How do I sterilize the containers before storing my emergency drinking water?
Follow the steps below to properly sterilize your containers before you fill them with the tap water you are storing.
Wash the containers with soapy water.
Fill the container half full with water and add 1 cup of chlorine bleach for each gallon the container holds. NOTE: do not use scented laundry bleach, powdered bleach, or swimming pool chlorine - these contain additional chemicals that are poisonous. Finish filling the container with water (all the way to the top). Put the cap on and lay the bottle on its side for about 3 minutes. This allows you to check if the container leaks while the bleach-water disinfects the cap. If the container leaks, do not use it.
Pour the bleach-water into the next container to be sterilized. The same disinfecting bleach-water can be used for several containers - simply "top off" the new container with water as needed.
*** REMEMBER - this is not drinking water - pour the bleach solution down drain when finished ***
phil wrote:Here are instructions from the Alameda (California) County Water District:... Fill the container half full with water and add 1 cup of chlorine bleach for each gallon the container holds.
falk wrote:phil wrote:Are they insane? That's an incredible amount of bleach. Use teaspoons at most.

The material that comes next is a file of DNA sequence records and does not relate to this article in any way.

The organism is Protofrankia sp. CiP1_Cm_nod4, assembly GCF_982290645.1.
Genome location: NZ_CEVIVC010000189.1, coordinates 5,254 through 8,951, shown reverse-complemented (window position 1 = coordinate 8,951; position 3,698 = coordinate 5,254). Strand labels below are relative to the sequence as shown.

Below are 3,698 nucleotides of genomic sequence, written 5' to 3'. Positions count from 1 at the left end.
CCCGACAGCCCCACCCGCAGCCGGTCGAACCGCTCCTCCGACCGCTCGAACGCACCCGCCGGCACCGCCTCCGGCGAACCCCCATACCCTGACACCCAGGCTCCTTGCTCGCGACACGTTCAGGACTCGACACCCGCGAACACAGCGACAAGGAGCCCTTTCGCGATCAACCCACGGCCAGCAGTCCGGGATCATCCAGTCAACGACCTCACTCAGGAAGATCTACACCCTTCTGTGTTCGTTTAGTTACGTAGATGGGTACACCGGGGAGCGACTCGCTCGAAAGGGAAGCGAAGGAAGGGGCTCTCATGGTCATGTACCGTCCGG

skygod wrote:I started learning how to make my own beer this week, and you have to really sterilize the little barrel first, to avoid anything growing in there, (except for the yeast that you add.)
So they say to use 1/4 cup of bleach to 6 quarts of water to sterilize the container. Just slosh the bleach solution around, empty and then rinse with chlorinated tap water.
mdmf007 wrote:A brewer buddy of mine uses UV lights to sterilize stuff. Not your run of the mill blacklight - a 3500 Watt model that kills anything it its including bacteria and viruses.
The information on the website appears to have been adapted from an industry standard which is used for disinfecting pipe after installation. It is far more than would be necessary for a freshly washed container.
In general, iodine has the disadvantage (compared to chlorine) in that it is not as effective over a wide range of pathogens and it imparts taste and a brown tint to the water.
some say iodine works better:Iodine is the preferred chemical treatment for water.
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